Why is the building-services sector lagging behind in BIM?
Published: 05 August, 2015
With BIM targets looming in 2016, Steve Hunt believes that preparations are haphazard and that building-services engineers are being hampered by lack of progress in other sectors.
The astounding thing about BIM (building information modelling) is not that the building-services sector is still not ready for full implementation with less than a year to go until the Government’s deadline for all public-sector projects to be implemented in BIM. The astounding thing is that no-one is ready, including the public-sector clients putting projects out for tender for delivery in BIM.
With the BIM targets looming in 2016, the construction sector is now hurtling towards the inevitable with the kind of panic you’d expect from a high-school student cramming for an exam.
For those of us in the building-services sector that have been studiously getting their ducks lined up for some time, it’s an extremely frustrating state of affairs. Why? Because our BIM readiness on any given project depends on both upstream and downstream delivery partners being equally BIM-ready and on a client who knows what to demand and what to expect. There’s plenty of BIM expertise out there, but, it would seem, bringing together delivery partners on a project that are all on the same page when it comes to BIM implementation is nigh on impossible.
The good news is that the urgency with which the construction sector is addressing the practical realities of BIM has stepped up a gear.
The bad news is that levels of BIM readiness still vary, and all too often too much emphasis is put on the use of BIM software alone with too little is invested in the collaborative working, early engagement and common working practices that truly lie at the heart of a BIM-based approach to project delivery.
Unfortunately, there is a common perception amongst clients, architects and contractors that it is building-services engineers who are lagging behind in delivering BIM. Even more unfortunately — to a degree — that perception is correct.
However, for the building-services sector, unlike some other areas of the construction industry, many of the reasons why it’s true are technological rather than cultural.
Culturally, building services engineers are used to working collaboratively both with the upstream architectural team and the downstream installation team — which should be making it relatively straightforward for the sector to adapt.
At odds with our cultural readiness to embrace BIM though is the fact that BIM fundamentally challenges the traditional roles and responsibilities within a building-services consultancy. What’s more, there has been no definitive response — either from the sector or from training providers — to realigning existing skills and knowledge with the demands of new technology and processes.
The established roles in a building-services consultancy involve design of the services by an engineer and visualisation by a CAD designer, but there is a massive appetite for a move to Revit because engineers can see the benefits of designing straight into the 3D software. And who can blame them when the software can build and visualise the specification with ease in a single process based on a few engineering parameters?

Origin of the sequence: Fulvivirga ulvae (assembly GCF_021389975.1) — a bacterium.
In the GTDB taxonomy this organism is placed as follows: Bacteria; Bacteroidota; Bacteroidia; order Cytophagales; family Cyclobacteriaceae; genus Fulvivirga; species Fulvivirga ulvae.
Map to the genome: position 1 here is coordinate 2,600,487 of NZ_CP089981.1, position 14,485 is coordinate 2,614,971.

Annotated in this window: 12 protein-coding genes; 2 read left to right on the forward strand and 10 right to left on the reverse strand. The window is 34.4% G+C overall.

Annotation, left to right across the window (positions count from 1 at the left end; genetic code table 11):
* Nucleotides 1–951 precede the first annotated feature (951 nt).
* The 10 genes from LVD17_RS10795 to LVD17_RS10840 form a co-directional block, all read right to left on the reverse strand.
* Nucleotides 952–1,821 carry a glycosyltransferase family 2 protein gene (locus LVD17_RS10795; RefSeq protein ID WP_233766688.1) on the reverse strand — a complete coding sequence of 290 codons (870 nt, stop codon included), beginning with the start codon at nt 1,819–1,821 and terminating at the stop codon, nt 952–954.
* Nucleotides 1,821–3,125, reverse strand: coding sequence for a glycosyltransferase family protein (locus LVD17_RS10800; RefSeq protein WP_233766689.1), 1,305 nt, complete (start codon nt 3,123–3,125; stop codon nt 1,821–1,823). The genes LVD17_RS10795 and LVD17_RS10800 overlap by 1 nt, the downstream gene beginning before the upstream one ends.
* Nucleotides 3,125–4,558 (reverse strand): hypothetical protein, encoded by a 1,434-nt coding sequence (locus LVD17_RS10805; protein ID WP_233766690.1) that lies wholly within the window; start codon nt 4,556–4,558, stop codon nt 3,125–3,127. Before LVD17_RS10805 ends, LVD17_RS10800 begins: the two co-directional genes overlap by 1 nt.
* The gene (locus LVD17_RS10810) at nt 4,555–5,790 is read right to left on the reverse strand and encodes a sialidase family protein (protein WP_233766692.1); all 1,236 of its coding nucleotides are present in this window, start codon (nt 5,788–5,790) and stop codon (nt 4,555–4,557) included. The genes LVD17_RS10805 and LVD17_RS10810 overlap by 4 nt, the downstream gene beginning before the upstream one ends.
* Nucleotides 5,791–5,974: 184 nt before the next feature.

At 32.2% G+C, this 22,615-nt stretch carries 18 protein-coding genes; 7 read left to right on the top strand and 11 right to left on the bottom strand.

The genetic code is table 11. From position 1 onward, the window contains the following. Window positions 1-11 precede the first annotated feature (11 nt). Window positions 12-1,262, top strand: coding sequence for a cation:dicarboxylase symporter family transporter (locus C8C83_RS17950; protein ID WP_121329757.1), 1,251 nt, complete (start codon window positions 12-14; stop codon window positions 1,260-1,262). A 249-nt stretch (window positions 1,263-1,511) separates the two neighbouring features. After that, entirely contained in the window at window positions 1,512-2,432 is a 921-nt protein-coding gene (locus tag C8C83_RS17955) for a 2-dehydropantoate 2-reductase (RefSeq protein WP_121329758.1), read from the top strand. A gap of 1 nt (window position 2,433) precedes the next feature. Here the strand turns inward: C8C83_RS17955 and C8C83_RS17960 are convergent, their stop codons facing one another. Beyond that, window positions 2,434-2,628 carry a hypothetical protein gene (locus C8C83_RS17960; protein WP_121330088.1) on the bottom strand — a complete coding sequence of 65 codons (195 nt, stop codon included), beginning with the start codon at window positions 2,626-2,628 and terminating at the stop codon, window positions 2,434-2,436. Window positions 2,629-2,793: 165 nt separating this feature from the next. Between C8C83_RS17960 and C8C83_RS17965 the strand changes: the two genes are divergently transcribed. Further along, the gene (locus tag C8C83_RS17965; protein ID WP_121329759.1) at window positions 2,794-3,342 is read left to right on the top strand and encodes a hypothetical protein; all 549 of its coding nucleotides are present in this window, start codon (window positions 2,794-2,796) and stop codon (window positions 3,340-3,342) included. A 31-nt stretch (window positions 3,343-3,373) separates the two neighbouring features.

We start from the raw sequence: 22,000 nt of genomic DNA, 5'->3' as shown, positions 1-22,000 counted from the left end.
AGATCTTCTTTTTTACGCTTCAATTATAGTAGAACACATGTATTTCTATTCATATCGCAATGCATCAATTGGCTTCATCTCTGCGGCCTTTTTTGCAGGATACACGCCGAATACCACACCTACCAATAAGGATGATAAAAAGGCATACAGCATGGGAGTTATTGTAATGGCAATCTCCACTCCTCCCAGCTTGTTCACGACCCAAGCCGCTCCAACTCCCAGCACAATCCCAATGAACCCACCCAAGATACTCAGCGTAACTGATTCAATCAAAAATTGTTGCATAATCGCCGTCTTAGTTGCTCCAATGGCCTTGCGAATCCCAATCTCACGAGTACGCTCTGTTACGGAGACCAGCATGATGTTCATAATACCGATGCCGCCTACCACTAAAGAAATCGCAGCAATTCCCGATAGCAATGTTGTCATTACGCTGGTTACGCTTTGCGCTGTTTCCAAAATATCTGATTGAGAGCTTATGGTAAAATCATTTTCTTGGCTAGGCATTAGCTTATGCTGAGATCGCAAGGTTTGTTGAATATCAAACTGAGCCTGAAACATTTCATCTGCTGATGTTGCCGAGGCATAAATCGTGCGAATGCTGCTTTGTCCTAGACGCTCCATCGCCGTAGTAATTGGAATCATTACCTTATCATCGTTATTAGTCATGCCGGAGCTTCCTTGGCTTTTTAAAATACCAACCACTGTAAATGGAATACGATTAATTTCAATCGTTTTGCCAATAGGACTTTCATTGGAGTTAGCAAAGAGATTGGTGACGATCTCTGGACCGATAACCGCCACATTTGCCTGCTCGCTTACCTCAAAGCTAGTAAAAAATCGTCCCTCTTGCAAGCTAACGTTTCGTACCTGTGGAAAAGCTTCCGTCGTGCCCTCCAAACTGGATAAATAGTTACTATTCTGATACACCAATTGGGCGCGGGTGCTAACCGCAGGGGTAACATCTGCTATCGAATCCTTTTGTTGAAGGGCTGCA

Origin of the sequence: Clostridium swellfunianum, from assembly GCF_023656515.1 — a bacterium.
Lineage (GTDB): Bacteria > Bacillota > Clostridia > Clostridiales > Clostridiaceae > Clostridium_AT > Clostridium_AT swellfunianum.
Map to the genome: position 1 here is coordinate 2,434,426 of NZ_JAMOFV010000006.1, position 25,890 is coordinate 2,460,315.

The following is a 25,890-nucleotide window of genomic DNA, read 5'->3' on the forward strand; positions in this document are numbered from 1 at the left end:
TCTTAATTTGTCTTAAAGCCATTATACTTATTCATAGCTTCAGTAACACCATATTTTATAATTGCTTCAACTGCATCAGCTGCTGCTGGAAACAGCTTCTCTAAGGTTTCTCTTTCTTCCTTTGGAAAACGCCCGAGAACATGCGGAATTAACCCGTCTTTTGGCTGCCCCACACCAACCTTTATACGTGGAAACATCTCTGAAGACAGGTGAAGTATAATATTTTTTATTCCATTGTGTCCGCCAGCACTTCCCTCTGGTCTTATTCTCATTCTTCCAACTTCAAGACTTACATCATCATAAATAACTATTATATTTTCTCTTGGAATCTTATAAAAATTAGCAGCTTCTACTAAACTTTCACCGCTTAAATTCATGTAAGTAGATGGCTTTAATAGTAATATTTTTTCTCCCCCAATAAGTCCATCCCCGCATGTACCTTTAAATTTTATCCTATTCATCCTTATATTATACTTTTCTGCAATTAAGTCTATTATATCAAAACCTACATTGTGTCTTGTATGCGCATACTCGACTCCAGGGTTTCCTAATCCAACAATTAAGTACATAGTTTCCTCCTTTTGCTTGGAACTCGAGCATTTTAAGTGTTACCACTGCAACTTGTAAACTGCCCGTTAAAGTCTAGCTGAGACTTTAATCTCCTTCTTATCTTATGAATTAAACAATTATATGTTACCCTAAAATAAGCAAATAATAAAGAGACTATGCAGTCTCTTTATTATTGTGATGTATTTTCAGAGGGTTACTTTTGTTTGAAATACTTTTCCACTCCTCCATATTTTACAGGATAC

However, a question remains. Do we train our engineers to use the software or train our CAD designers to engineer? With Revit design skills running so far behind aspirations and a lack of credible training provision to bridge the skills gap, that question becomes even harder to answer.
Then there’s the fact that so many architects are still designing projects in AutoCAD rather than Revit. Around 85% of the architects we work with are still working with 2D software, and we simply cannot then crowbar in a 3D building-services design. The building-services sector cannot work in BIM if the project has not been designed in Revit by the architect.
Further issues are experienced downstream due to the varying BIM-readiness of suppliers. This is a problem of both under- and over-preparedness.
Many suppliers haven’t inputted their products into Revit and cannot, therefore, be considered for specification on BIM jobs.
Other suppliers have provided too much information, which means that a single component involves a huge data file, slowing down the software and the design process.
The bottom line here is that BIM presents opportunities and challenges across the delivery chain and that those challenges vary for different parts of the design and construction process. However, in order to make collaborative working BIM viable, we must also take a collaborative approach across the sector to addressing the obstacles to implementation.
Building-services engineers are being tasked with a change in working practices equal to moving from manual drawing to computer-aided design. Without greater consistency from both upstream and downstream delivery partners and a skilling process that starts by asking what skills are needed and then provides the mechanisms by which they can be delivered, that transition will be slow and arduous.
Steve Hunt is managing director of building-services-engineering consultancy Steven Hunt & Associates.
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